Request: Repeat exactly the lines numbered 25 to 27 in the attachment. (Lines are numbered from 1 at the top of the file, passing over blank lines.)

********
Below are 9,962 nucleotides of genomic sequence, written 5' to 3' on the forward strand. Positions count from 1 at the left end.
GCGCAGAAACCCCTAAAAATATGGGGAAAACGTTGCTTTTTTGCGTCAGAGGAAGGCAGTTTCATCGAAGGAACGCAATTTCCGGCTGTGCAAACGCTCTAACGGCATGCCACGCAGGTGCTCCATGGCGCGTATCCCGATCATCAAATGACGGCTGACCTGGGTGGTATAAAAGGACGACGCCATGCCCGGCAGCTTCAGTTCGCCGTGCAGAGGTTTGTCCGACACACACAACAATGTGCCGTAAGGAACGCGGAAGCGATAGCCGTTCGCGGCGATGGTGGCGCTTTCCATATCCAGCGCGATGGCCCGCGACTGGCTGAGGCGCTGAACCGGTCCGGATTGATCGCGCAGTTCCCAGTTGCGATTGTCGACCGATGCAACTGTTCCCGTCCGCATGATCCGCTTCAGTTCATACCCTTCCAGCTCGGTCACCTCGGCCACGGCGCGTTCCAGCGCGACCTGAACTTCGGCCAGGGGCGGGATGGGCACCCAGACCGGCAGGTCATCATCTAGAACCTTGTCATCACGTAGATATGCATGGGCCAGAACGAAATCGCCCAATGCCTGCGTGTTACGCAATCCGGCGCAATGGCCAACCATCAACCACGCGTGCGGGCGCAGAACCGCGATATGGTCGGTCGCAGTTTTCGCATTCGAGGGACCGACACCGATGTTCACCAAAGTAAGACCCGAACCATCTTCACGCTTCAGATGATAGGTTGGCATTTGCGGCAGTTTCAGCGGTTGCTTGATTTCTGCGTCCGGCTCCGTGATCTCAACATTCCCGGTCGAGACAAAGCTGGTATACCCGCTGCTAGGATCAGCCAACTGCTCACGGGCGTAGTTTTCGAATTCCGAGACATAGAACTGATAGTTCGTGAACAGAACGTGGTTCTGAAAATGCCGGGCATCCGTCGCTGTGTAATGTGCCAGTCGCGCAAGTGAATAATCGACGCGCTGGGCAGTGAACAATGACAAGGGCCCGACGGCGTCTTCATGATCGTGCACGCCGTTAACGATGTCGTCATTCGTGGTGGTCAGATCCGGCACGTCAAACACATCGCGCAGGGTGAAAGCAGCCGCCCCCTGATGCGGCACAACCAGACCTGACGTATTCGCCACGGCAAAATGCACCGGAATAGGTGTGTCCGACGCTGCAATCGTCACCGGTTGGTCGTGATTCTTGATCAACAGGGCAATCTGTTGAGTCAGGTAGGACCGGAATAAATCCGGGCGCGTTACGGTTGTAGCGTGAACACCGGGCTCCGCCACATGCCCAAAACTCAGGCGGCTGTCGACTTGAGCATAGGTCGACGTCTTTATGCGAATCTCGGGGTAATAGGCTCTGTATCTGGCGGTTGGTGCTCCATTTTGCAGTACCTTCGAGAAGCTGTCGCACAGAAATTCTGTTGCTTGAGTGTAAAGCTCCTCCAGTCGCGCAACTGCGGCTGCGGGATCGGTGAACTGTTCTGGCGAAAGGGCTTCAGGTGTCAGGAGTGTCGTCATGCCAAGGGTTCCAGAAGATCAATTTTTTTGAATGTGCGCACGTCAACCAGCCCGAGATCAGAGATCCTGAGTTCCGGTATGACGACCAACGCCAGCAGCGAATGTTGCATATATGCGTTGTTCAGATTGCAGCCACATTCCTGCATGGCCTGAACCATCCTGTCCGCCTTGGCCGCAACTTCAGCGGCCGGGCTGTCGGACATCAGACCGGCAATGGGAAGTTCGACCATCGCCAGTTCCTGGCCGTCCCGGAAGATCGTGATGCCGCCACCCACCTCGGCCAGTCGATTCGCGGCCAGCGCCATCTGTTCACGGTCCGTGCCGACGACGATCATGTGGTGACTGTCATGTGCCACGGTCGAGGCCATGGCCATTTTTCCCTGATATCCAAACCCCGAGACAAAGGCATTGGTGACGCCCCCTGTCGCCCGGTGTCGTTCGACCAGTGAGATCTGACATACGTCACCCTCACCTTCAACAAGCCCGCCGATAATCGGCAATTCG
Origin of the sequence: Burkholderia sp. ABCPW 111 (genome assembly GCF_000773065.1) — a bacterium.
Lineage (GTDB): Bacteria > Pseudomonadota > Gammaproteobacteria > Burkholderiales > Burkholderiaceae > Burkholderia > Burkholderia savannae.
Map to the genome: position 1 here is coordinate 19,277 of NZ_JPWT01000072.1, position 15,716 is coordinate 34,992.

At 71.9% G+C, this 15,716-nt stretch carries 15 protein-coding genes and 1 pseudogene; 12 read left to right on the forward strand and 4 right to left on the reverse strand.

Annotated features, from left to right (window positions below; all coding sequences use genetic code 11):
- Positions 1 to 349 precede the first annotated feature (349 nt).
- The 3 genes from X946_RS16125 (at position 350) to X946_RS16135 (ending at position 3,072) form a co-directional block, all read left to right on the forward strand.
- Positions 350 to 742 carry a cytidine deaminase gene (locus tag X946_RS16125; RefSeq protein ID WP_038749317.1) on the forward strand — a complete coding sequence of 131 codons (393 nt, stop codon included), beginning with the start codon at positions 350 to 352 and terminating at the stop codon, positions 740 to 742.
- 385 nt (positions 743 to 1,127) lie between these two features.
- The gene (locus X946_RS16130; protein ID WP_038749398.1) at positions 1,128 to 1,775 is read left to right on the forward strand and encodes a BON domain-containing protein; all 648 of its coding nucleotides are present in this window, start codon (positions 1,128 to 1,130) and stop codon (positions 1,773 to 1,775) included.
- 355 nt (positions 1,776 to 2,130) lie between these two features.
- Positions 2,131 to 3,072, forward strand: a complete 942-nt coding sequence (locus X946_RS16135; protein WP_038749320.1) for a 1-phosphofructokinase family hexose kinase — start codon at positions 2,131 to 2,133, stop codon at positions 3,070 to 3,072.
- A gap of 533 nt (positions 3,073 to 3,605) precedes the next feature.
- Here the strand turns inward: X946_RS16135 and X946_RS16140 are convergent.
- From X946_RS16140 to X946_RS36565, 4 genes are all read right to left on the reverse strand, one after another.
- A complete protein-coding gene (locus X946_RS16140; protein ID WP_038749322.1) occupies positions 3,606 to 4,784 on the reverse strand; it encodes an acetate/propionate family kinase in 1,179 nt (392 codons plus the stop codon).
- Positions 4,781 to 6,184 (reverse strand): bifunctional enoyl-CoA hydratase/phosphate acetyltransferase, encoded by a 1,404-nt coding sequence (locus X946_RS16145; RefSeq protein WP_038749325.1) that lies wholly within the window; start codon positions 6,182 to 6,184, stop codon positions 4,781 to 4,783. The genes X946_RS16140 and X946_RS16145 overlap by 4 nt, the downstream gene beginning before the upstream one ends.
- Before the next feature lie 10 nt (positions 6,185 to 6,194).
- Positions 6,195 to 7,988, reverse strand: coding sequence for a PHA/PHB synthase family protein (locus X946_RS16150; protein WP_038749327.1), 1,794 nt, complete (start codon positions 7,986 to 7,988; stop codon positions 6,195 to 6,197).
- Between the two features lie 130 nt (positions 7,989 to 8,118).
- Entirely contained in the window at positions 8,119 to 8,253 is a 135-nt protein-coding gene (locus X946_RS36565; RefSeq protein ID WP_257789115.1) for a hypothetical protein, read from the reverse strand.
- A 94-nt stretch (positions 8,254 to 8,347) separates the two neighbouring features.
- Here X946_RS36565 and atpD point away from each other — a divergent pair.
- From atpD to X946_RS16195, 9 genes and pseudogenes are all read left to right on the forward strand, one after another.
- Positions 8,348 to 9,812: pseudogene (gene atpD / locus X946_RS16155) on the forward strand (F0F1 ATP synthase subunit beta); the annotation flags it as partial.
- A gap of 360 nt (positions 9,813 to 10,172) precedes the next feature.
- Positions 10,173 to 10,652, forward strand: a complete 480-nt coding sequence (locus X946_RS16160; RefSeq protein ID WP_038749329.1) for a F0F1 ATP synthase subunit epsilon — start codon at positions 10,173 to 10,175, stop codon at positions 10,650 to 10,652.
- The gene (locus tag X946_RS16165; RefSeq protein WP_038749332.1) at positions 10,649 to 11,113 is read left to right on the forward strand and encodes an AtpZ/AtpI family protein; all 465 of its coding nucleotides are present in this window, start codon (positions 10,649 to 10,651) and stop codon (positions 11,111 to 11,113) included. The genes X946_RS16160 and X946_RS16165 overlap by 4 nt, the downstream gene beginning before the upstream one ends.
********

- Here X946_RS36565 and atpD point away from each other — a divergent pair.
- From atpD to X946_RS16195, 9 genes and pseudogenes are all read left to right on the forward strand, one after another.
- Positions 8,348 to 9,812: pseudogene (gene atpD / locus X946_RS16155) on the forward strand (F0F1 ATP synthase subunit beta); the annotation flags it as partial.